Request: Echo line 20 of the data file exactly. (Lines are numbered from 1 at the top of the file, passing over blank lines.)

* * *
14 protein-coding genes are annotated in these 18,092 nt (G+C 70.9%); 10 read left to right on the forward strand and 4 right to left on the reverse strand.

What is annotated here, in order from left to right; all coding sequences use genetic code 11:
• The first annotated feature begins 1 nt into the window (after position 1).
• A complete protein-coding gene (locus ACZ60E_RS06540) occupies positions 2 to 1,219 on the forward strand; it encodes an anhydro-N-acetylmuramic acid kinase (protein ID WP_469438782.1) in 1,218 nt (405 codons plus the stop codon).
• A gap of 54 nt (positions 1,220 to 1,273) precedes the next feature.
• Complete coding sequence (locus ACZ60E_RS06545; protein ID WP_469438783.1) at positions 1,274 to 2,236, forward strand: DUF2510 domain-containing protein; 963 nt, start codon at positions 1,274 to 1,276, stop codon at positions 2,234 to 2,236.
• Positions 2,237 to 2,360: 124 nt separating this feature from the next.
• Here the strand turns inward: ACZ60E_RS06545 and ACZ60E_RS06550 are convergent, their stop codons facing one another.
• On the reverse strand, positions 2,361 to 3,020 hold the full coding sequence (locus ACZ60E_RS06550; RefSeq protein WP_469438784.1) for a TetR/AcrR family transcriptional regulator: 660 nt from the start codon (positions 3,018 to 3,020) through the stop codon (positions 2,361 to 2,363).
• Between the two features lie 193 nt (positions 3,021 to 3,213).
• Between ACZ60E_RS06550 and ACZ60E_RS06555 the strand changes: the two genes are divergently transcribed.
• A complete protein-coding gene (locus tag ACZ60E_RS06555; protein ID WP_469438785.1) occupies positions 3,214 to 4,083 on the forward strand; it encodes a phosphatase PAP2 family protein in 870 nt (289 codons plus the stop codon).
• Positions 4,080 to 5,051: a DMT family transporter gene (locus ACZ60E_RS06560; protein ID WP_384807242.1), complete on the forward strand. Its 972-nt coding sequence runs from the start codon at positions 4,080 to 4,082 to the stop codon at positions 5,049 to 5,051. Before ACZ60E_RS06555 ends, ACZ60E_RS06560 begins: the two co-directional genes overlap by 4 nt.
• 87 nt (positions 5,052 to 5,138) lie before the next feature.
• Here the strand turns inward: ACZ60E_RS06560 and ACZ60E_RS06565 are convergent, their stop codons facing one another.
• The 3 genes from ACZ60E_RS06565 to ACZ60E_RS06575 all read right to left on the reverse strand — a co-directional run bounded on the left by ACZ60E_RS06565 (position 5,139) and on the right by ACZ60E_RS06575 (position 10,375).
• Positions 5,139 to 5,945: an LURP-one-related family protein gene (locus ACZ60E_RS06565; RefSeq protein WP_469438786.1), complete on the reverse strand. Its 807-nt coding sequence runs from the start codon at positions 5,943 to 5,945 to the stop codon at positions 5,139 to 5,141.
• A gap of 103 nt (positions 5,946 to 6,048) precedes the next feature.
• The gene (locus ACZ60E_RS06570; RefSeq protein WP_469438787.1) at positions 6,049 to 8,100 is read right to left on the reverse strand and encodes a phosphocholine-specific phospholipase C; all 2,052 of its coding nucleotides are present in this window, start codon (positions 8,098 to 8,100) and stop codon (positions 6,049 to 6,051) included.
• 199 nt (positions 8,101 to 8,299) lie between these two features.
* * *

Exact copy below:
• 199 nt (positions 8,101 to 8,299) lie between these two features.